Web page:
This one was by far the messiest. I almost hesitate to show the photos of this because I used the wrong type of paint, and the snowman was made from all sorts of random parts…it was not my finest design work. 

Symbol Snowman resized

But here’s the thing: This monstrosity was BY FAR the most popular station. The adults in my life (including myself) might have found it unsightly, but the kids absolutely loved it. 

The basic setup is to take a big sheet of posterboard, foam core board, or other sturdy material (mine was a former art portfolio from my college days.) Cut holes in it, insert cups into the holes and then decorate it as a snowman. 

Hot tip: If you don’t want yours to be as hideous as mine, make sure to read your tube of paint first to check the expiration date and type of paint. 🤣

Instructions for students:

  1. Take all 5 beanbags and stand behind the line.
  2. Throw each beanbag, one at a time, aiming for the matching hole. 
  3. Count your points! You get 1 point for every beanbag in a hole, and an extra bonus 2 points if it’s in the correct (matching) hole.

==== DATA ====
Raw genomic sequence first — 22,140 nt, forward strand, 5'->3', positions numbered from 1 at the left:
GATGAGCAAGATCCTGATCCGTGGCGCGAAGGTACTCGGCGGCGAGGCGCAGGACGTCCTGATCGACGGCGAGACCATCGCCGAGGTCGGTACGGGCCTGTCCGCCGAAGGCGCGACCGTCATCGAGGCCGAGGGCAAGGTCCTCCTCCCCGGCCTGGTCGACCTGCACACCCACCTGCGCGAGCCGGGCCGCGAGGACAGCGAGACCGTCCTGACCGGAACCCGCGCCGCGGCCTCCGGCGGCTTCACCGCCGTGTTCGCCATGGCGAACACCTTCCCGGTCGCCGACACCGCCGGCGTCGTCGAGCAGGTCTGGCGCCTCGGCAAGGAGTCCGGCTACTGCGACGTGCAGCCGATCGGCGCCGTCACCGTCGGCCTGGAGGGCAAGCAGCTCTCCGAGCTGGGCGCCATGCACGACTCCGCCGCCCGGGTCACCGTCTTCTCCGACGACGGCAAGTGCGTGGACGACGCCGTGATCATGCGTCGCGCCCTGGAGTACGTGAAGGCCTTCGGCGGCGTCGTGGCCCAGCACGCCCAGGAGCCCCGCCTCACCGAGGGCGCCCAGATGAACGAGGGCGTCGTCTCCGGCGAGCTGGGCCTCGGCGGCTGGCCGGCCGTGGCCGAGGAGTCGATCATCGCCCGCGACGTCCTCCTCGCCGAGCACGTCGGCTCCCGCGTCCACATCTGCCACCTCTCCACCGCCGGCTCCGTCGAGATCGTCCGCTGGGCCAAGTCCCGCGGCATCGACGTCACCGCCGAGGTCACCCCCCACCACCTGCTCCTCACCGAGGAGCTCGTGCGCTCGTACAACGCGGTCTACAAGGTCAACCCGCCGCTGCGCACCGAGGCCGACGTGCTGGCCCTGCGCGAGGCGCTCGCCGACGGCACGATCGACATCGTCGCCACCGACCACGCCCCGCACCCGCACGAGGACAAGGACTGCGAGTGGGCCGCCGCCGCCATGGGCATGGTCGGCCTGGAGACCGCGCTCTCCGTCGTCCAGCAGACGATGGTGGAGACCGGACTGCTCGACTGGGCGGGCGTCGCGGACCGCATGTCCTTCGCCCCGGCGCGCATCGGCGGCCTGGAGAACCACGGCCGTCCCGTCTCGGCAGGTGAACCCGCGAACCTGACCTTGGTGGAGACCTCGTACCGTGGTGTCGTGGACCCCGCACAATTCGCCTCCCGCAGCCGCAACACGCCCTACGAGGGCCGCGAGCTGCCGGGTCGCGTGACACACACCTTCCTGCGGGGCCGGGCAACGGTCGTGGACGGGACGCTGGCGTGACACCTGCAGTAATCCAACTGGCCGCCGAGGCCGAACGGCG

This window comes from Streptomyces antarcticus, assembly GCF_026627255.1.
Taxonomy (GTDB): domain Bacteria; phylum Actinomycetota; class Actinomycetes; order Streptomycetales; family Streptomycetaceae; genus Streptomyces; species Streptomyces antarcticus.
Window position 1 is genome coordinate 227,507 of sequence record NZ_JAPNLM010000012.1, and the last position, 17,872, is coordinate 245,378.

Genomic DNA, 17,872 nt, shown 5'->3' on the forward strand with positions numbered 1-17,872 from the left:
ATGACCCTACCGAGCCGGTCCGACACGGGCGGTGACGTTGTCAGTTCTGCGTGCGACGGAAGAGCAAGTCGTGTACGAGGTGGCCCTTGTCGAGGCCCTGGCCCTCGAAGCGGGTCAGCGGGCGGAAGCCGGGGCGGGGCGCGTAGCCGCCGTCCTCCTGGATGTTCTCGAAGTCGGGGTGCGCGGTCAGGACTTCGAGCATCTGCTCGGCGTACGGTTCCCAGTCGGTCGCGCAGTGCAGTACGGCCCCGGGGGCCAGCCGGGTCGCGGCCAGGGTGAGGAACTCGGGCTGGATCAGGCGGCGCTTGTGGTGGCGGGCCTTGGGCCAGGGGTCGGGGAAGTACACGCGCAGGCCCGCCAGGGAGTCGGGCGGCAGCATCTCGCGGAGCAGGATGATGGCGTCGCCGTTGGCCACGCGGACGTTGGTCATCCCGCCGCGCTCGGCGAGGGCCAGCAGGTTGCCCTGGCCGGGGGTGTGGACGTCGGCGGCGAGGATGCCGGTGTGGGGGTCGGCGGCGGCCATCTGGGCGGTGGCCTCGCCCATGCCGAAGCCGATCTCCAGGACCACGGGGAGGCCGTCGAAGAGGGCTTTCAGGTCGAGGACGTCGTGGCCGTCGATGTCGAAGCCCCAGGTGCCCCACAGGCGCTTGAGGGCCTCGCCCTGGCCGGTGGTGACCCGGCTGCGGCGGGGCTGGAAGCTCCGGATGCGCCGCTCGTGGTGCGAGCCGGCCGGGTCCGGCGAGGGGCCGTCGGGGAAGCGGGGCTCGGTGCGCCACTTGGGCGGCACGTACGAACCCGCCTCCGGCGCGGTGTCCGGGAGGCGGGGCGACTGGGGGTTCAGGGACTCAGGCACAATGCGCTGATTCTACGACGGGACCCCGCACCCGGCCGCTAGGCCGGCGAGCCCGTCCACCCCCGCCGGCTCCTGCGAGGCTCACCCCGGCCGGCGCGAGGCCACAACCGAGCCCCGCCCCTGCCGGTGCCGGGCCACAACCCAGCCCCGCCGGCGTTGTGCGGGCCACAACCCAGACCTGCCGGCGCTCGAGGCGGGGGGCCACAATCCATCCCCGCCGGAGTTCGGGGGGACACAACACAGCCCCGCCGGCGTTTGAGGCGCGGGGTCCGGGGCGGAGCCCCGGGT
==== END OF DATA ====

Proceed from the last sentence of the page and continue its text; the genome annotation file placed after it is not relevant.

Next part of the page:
4. The winner is the one with the most points at the end of three rounds.

Station 4: Colouring Station

As a former quiet kid myself, I know not everyone wants to jump into a game with relative strangers. That’s why I set up a colouring station in the back corner of our space as the last station.

Colouring station landscape resized

I laid out lots of options for colouring – pencils, pens, crayons – and made copies of our Musical Hues sheets available. I also put out a spare sketchbook with (very messy!) instructions to tear out a sheet if they felt like drawing their own picture instead.

VMT members can download the Musical Hues Colouring Sheets from the VMT library.

Not a member? Visit the membership page to join and get instant access to the Musical Hues Colouring Sheets, plus loads of other resources to make your own Blitzen Bash a success!

Instructions for students:

  1. Choose a sheet from the folder and take it out. Make sure you know all the symbols on the page. (Ask someone for help if you’re not sure.)
  2. Colour it in following the directions along the side of the page.
  3. Write the name of the instrument across the top (if you can figure out what it is.)

Have you hosted a Christmas Piano Party?

I’d love to hear about the activities you did! Make sure to leave a comment below about your bash before you head off to try some of these Christmas piano party games at your next one. 🎄